I am in the process of getting a divorce. When will I receive my husband’s pension?

Q. After 19 years of marriage, I divorce and my husband has a private pension through his job. I ask for everything I am entitled to. I met my lawyer, who told me that I would start collecting the pension after he died. He has been receiving pension benefits since January 2021 and he is still working. Does that ring true? After the divorce, how will I know when he dies or how to get a death certificate? I need a second option.

– Ask for help

A. It is always a good idea to get a second opinion.

New Jersey is a state of equitable distribution, which means that marital property is divided equally in the event of a divorce – or evenly.

“Marital property” is defined as the assets and debts acquired or acquired during the marriage, individually or jointly, said Jeralyn Lawrence, family lawyer at Lawrence Law in Watchung.

This includes real estate, personal property, retirement accounts and bank accounts, as well as mortgages, loans and revolving debts.

“Depending on your situation, you find out about your right to your husband’s pension after 19 years of marriage, whose pension has already “paid off,” Lawrence said. “We consider a pension to have ‘earnings status’, when the participant / pensioner is eligible and begins to receive payment distributions from the pension plan. “

The fair distribution of pensions, whether through private employment or public entities, is determined by the type of plan or pension and, therefore, the specific formula used to fairly distribute that asset, Lawrence said.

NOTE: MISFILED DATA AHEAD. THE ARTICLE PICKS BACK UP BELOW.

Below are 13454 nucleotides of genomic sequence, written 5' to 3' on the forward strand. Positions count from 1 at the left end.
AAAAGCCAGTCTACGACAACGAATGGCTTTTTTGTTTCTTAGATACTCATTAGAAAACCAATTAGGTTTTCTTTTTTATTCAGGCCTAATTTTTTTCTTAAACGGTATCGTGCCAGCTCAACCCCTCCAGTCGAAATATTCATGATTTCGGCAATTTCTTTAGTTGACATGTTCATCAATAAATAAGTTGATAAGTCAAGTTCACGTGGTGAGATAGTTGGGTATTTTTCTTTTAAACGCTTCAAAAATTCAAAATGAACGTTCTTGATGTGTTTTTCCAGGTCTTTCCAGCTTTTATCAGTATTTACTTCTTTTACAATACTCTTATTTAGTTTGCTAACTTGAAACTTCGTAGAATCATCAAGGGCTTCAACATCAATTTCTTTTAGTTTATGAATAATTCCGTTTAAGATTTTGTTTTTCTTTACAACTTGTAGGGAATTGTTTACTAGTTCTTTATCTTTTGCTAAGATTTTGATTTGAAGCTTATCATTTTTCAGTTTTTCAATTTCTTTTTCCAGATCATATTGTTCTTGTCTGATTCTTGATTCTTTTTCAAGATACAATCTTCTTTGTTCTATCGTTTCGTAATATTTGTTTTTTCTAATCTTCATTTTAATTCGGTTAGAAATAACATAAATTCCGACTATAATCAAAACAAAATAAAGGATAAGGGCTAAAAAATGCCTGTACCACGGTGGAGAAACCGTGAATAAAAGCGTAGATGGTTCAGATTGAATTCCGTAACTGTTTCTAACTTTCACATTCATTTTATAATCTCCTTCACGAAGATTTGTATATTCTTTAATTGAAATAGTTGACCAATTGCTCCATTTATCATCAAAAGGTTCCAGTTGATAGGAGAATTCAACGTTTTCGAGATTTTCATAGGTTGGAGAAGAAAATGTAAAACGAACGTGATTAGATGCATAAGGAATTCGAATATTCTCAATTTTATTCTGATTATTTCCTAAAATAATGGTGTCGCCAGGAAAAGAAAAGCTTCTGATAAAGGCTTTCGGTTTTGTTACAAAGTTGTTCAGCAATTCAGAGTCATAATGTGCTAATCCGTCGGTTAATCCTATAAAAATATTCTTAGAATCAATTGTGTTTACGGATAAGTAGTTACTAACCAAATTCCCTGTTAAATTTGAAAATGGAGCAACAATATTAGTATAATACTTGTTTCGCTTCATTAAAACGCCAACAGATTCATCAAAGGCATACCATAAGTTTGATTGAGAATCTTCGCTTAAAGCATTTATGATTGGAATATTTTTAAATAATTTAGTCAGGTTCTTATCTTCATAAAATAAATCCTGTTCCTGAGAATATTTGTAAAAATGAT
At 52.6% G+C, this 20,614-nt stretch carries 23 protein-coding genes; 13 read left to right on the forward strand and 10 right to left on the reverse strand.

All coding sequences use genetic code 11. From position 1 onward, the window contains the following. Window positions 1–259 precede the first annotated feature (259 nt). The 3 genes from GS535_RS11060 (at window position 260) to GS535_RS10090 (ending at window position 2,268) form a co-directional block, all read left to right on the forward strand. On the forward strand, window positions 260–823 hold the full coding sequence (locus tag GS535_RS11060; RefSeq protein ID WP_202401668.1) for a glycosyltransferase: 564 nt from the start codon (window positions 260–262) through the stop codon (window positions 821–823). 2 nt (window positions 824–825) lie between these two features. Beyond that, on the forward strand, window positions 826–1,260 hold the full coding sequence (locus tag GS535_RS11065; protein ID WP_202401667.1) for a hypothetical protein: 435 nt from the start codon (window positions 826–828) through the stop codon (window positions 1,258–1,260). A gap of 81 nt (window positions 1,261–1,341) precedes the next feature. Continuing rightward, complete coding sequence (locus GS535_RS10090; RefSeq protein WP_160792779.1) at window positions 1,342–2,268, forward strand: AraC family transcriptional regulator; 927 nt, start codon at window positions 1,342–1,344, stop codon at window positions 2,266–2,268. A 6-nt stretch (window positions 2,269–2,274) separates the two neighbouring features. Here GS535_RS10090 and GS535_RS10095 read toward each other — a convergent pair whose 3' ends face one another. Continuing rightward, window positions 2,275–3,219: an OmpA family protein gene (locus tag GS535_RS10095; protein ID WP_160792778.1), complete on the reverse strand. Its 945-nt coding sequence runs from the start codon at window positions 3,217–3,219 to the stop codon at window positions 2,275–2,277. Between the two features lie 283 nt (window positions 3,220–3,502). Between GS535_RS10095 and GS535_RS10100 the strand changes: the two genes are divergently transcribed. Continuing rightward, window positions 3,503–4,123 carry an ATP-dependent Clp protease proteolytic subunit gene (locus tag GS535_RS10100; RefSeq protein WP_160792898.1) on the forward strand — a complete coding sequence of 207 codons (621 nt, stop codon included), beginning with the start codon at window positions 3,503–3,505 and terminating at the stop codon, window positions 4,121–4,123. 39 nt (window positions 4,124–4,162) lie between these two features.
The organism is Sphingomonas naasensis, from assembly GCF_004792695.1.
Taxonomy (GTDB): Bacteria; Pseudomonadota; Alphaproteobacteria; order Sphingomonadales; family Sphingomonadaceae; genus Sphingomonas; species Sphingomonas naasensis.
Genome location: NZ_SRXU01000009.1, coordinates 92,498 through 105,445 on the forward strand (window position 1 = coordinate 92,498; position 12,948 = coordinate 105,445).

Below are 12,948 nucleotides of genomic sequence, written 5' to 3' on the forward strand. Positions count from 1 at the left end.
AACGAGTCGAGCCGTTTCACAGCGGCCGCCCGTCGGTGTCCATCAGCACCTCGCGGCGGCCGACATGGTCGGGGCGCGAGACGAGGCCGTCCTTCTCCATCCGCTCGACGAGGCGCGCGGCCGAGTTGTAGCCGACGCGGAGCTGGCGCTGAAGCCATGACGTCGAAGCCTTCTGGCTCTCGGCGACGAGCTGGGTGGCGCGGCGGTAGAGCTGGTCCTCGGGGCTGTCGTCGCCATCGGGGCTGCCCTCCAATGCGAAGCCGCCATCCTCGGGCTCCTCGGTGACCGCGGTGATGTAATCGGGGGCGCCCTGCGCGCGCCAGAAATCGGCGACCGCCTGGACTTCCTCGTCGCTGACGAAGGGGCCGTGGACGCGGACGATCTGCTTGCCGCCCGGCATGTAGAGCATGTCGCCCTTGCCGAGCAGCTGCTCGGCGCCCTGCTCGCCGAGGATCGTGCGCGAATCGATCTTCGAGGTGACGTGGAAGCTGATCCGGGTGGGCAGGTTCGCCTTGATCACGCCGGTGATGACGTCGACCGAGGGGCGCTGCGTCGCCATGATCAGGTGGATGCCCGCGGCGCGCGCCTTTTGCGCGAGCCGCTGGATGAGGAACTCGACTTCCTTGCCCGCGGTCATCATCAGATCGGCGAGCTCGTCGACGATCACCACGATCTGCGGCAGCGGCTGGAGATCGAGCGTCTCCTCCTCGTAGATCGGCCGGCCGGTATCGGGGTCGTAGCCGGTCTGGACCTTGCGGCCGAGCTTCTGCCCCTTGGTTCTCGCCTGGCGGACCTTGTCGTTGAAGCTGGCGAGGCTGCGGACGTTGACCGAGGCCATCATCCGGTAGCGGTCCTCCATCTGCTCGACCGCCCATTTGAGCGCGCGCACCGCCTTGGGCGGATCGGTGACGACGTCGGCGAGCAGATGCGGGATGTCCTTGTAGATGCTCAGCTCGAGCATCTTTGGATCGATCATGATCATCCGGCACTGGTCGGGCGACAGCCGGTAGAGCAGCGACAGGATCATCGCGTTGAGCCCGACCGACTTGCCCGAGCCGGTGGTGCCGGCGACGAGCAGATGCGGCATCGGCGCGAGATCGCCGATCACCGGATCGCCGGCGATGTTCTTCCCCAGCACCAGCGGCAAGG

A pension is a defined benefit plan and will generally pay a specified monthly amount upon retirement or upon eligibility to receive payment distributions, usually based on factors such as the member’s age, life expectancy / member, future salary and / or years of service with the company, she says.

“When a pension is equitably distributed in the context of a divorce, the marital part of the pension must be defined, which is called the marital coverage fraction,” she said. . “The numerator of this fraction is the total number of months of marriage while your husband was employed and in the plan, and the denominator is the total number of months of service with the company.”

At the time of divorce, a Qualified Family Relations Order (QDRO) can be prepared. It will dictate the division of the pension so that you receive your share of that asset, she said.

“If the plan allows, there is a possibility that your monthly benefit from this asset could begin as soon as the QDRO is executed,” she said. “However, you may need to consult the brief description of the plan associated with that pension to better understand the eligibility of another beneficiary / non-member spouse to receive a portion of that specific pension, as pensions are often subject to certain regulations and guidelines that determine eligibility for the benefit for both participants / members and other beneficiaries / non-member spouses.

You should obtain a copy of the summary plan description to have a more specific and complete understanding of your interest in the pension.

Email your questions to [email protected].

Karin Price Mueller writes on Bamboo column for NJ Advance Media and is the founder of NJMoneyHelp.com. Follow NJMoneyHelp on Twitter @NJMoneyHelp. Find NJMoneyHelp on Facebook. Sign up for NJMoneyHelp.com‘s weekly electronic newsletter.


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